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A Monstrosity of Science
The bullfrog was only half dead, which was perfect.
He hunkered in the dark culvert under the driveway and gazed at Gertie Reece Foy with a tragical gleam in his eye, as if he knew that her face was the last lovely thing he would ever see.
Gertie stuck her head and shoulders in the culvert and grabbed the frog. His fat legs dangled over her fingers.
She ran to the house and pushed the kitchen door open with her back. Laying the frog on the counter, she ripped open the drawer that held all the unusual and exciting kitchen equipment. She rummaged through cheese graters, bottle openers, and tongs, glancing up every other second to make sure the frog hadn’t moved or, worse, died.
“What’s going on in there?” Aunt Rae yelled from the living room.
“Nothing!” Gertie whipped out the turkey baster.
She wiggled her index finger between the frog’s lips—if you could call them lips—and poked the pipette into his mouth. Then she squeezed the blue bulb at the other end, forcing oxygen into his lungs.
The air must have revived him quickly, or maybe he was a little less dead than Gertie had hoped, because he sprang for the edge of the counter. Gertie lunged sideways and cupped her hands over him.
“There, there,” she said. “You’re safe now.”
She peeked at him through her fingers, and he peeked back at her, his eyeballs quivering with gratitude. Or maybe they quivered with rage. It was hard to tell.
She wrapped her hands around the frog’s middle, turned on her heel, and crashed into a soft, flowery stomach.
“Oof,” said Aunt Rae. She blinked at the frog in Gertie’s hands. “What in the Sam Hill are you doing?”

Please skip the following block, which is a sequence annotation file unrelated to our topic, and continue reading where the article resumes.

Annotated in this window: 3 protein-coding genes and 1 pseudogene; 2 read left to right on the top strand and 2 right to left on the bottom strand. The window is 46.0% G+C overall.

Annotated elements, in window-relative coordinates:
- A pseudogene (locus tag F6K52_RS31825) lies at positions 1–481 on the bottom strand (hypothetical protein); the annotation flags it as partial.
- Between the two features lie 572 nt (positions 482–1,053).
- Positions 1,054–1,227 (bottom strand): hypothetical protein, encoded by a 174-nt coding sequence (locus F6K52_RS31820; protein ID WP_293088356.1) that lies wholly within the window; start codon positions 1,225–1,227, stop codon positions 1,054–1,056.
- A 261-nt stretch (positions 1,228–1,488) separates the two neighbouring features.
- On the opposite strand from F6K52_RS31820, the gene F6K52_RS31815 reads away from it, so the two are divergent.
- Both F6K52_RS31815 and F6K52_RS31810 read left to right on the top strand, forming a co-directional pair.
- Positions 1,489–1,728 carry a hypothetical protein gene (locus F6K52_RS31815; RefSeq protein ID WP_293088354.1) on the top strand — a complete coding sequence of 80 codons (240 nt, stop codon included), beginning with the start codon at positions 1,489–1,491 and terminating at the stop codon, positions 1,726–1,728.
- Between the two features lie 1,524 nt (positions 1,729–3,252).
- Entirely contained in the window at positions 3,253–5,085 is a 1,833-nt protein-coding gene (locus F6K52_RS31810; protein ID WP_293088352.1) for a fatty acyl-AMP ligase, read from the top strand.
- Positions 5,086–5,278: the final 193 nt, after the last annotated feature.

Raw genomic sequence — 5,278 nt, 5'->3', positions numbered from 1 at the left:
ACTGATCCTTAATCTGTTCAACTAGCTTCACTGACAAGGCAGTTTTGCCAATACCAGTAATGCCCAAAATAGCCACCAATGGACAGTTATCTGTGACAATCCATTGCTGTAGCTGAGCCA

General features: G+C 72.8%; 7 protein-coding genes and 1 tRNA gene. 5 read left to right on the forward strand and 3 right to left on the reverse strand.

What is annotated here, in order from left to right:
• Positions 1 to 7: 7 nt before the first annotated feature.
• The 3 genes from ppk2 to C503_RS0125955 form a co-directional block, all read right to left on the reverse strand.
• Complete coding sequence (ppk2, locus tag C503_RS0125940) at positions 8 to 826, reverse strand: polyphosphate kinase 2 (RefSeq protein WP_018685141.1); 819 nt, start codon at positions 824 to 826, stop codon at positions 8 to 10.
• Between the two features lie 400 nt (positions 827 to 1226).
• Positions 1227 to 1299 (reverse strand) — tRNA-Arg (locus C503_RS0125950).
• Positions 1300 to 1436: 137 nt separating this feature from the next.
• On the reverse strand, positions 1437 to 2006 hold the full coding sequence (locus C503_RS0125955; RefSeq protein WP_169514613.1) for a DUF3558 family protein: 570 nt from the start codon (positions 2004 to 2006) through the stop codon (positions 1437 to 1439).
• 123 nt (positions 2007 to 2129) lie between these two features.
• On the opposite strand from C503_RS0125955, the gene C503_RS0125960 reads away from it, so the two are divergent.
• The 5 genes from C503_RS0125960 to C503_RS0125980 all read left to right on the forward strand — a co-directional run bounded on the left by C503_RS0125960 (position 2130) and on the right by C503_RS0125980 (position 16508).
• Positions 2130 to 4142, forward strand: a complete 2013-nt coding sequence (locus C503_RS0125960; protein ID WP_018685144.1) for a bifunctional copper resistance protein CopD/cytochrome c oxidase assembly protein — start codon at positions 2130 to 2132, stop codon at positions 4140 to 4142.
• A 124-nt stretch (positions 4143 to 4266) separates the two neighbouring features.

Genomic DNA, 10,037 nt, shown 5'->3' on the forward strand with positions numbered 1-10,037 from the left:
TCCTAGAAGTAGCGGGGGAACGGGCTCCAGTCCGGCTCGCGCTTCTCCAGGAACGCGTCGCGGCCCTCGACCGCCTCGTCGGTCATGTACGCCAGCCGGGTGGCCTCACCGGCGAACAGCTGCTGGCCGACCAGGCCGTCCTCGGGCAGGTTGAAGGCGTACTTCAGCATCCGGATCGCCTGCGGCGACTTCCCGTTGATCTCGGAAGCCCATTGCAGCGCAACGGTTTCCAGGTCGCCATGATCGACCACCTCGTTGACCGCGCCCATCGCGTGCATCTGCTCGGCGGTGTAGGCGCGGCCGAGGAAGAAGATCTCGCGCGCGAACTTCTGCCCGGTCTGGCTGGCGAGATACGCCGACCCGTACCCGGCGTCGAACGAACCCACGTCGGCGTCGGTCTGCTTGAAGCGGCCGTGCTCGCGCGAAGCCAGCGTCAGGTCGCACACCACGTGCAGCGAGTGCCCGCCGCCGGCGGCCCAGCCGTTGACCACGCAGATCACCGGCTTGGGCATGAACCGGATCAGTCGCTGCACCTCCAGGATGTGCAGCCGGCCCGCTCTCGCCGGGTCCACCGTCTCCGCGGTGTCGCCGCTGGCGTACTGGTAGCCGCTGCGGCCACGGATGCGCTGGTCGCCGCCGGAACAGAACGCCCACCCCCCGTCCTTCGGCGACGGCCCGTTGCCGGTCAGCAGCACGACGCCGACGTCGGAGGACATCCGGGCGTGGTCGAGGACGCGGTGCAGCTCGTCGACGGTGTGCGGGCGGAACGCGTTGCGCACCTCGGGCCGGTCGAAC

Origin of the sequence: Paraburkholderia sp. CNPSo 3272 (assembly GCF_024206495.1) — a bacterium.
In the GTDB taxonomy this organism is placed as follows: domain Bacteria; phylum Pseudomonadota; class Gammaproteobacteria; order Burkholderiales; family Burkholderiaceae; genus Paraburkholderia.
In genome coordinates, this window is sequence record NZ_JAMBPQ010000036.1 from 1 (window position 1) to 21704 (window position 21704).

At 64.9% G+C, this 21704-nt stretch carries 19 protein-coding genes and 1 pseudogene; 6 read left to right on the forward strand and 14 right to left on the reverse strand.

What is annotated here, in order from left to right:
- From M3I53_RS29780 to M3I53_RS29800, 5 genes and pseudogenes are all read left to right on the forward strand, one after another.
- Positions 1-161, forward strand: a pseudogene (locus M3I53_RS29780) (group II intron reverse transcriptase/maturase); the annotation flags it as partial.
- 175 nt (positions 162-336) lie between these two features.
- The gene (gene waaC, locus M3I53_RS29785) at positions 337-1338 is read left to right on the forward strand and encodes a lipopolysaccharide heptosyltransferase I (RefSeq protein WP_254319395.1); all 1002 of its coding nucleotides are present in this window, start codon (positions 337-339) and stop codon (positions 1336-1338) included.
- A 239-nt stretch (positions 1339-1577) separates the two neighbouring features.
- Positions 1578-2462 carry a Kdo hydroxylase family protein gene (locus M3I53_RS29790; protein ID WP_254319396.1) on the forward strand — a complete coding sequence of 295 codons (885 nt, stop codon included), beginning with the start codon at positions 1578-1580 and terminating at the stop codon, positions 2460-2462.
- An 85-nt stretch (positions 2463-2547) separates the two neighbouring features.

“I resuscitated him.” Gertie held the frog closer.
Aunt Rae moved to stand over the air vent in the kitchen floor, and her housedress ballooned around her legs. “You what?”
“Resuscitated,” said Gertie. “It means I brought him back to life.”
“I know what it means.” Aunt Rae swayed her weight from foot to foot. “Why’d you resuscitate a ugly old bullfrog? That’s what I don’t know.”
Gertie sighed. She spent a lot of time explaining things that should have been obvious to people. “I did it so he could become a miracle of science,” she said.
“Huh.” Aunt Rae wrinkled her nose at the frog. “Looks more like a monstrosity of science to me.”
Gertie gasped. “Oh my Lord.”
“Aunt Rae, that’s even better!”
The monstrosity of science wriggled in her hands, and Gertie tried to hold him tighter but not so much tighter that his eyes would pop right out of his head and fall on the floor.
“I’ve got to get him in his box, Aunt Rae,” Gertie said, “before his eyes roll around on the floor and we have to stick them back.”
“Why would—” Aunt Rae began.
“Oh my Lord! I don’t have time to explain every little detail!”
“All right, all right.” Aunt Rae patted down her skirt. “But I want you to use bleach on my counter when you’re done, you hear me?”
* * *
Gertie put the frog and some nice wet leaves in a shoe box. Then she rubber-banded on the lid and went out to the porch. The Zapper-2000, a bug zapper big enough to fry baby dragons, hung from the rafters.
Phase One of the mission was off to a good start.
Gertie always had at least one mission in the works, and she never, ever failed to complete her missions. It didn’t matter that she wasn’t the fastest or the smartest or the tallest, because what made Gertie a force to be reckoned with was the fact that she never gave up. Not ever. Her father liked to say that she was a bulldog with its jaws locked on a car tire.
Gertie was thinking about having that printed on business cards she could hand out to people.
She crouched in the fluorescent blue beam of light beneath the Zapper-2000 and collected a handful of the mosquito bodies that littered the ground. As she worked, the cicadas and crickets started sawing their night song. Gertie stood and watched the sun set on the last day of summer vacation.
With these tasty mosquitoes, the bullfrog was sure to be fat and croaky tomorrow. And with a fat and croaky bullfrog to take with her, Gertie was sure to have the best summer speech of any student at Carroll Elementary. She curled her toes over the edge of the porch boards.
She, Gertie Reece Foy, was going to be the greatest fifth grader in the whole school, world, and universe!
And that was just Phase One.
Text copyright © 2016 Kate Beasley